Travelling from Kyoto to Osaka
Kyoto is only about an hour away from Osaka by train, and even faster if you take the shinkansen. It's fairly cheap too, by regular train it's generally about 500 yen if you take the Hankyu line and a little more if you take a different company's. Would not recommend taking the shinkansen unless you have the JR pass because it's significantly more expensive and not that much faster (15 minutes instead of an hour?). However, if you have a lot of luggage, note that the regular trains usually do not have dedicated luggage storage space unlike the shinkansen, so take that into account.
Quick Introduction to Osaka
I spent about two years living in Osaka and it's my favourite place in Japan. Some people prefer Tokyo, some prefer Osaka, but you won't know which type of person you are unless you've been to both.
Osaka generally is divided into two areas. The area to the north is the Umeda area, and that's where you'll find all the highrises and department stores. It's a lot more modern than the area to the south which is the Namba area. The Namba area is a lot older, run-down, but has a lot of great character. You should absolutely visit both, but if you had to visit only one, I would say go to the Namba area since Umeda isn't too different from most modern Japanese city centres and you can get a similar experience in Tokyo.
Umeda: There's a lot of good restaurants in Umeda, and a lot of places to shop for clothing. Umeda is where Japanese people go on weekends to have a meal with their friends, go shopping, or have fun at bowling or karaoke. Umeda is generally a little more expensive than Namba in terms of everything from eating to accommodations. The only foods that I would recommend eating in Umeda over Namba would be ones that have chain locations like conveyor-belt sushi (my favourite chain is Kurasushi) or ramen (Ichiran, for example). There's a large Don Quijote in Umeda (see Namba section for more details) and a Yodobashi Camera for electronics and games.
Namba: The famous Dotonbori area and Shinbaibashi shopping street is located in Namba. Lots of great food. Definitely try out takoyaki, okonomiyaki, ramen, and kushikatsu. A note for those who are interested in trying out Ichiran ramen, since it's a pretty popular restaurant for tourists to try-- there are multiple locations in Dotonbori alone and they all taste the same. Some people will line up at the big store on the main canal street but it's not worth that extra lineup. Go to one of the side locations and it'll be just as great. Same thing for takoyaki, it's not worth waiting in line for 30 minutes for one store if the one next door has no lineup. Some of the more popular stores for shopping are Don Quijote for souvenirs and snacks (chains all across Japan and in Umeda too, but the main store in Namba is pretty big), and Bic Camera for electronics or video games. Bic Camera is basically the same as Yodobashi Camera.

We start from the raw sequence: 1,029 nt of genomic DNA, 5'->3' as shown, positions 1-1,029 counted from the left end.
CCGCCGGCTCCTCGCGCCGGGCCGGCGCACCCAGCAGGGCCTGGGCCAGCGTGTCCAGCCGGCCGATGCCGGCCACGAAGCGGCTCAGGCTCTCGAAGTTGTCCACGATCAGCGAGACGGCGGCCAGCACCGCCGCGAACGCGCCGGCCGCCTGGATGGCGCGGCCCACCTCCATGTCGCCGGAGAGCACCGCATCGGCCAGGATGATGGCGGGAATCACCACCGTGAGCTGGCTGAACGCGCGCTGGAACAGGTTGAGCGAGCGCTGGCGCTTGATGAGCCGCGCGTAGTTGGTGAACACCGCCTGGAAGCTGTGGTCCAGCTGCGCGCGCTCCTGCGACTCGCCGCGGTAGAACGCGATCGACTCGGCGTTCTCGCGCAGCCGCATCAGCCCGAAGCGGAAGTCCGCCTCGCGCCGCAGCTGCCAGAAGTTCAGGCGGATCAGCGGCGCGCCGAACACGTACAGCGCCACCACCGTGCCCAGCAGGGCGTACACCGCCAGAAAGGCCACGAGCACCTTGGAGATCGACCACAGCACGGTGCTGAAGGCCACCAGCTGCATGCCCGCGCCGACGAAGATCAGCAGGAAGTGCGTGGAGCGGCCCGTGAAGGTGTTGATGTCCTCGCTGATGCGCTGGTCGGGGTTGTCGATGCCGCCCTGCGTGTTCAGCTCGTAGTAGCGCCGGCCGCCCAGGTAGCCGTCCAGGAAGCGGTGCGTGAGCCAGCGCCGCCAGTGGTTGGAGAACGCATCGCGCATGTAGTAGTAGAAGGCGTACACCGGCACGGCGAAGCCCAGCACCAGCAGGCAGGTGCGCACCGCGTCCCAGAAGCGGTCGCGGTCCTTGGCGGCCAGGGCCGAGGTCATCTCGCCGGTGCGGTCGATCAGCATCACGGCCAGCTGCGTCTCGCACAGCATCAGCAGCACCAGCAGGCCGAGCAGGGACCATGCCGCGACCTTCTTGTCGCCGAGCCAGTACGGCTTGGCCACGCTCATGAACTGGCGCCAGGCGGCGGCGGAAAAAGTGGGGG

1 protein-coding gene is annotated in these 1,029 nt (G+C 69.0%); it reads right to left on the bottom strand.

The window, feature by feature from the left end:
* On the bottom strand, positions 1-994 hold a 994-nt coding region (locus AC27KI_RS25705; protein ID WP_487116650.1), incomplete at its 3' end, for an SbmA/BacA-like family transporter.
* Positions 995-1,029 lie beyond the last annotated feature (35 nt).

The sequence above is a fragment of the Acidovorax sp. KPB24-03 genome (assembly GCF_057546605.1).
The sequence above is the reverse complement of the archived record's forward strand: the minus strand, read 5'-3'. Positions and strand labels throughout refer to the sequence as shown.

For anime lovers: Nipponbashi/Den-den town is also in Namba. It's not as impressive as Akihabara, but there's still a large Animate (anime-goods store) and a variety of other stores.
Shin-sekai: Even more to the south than Namba area is the Tsutentaku area of Shin-sekai. Generally known for the kushikatsu, but honestly you could get that in Dotonbori too (they're usually chain restaurants). Tsutentaku was pretty cool to visit though. Shin-sekai is even more run down than Namba, unfortunately shin-sekai has a bad reputation of being the "slums" of Japan. There is some truth in this. I have travelled all across Japan and this area is one of the most sketchy areas I have ever been to... and lived in (I spent about 6 months living near here). That said, it is not unsafe, especially during the day. There are some homeless folks but they keep to themselves, and a large population of labourers. While living in this area, I generally avoided going out by myself at night, but if you're in a group it should be generally fine. The worst that would happen is probably someone yelling incoherent drunk ramblings at you.
Back to this itinerary
On this particular trip, we checked into our AirBnB in Osaka and went shopping and eating in Dotonbori and Shinsekai on Day 4.
Whenever I'm travelling (and not living) in Osaka, I rent an AirBnB near Dotonbori. Generally, you can find a really reasonable place within 10 minutes walk of Dotonbori or Shinsaibashi. I have never booked a hotel in this area, just because the value for the price isn't worth it.
Made a day-trip to Nara. See the Nara part of the trip.
We visited Umeda for this day.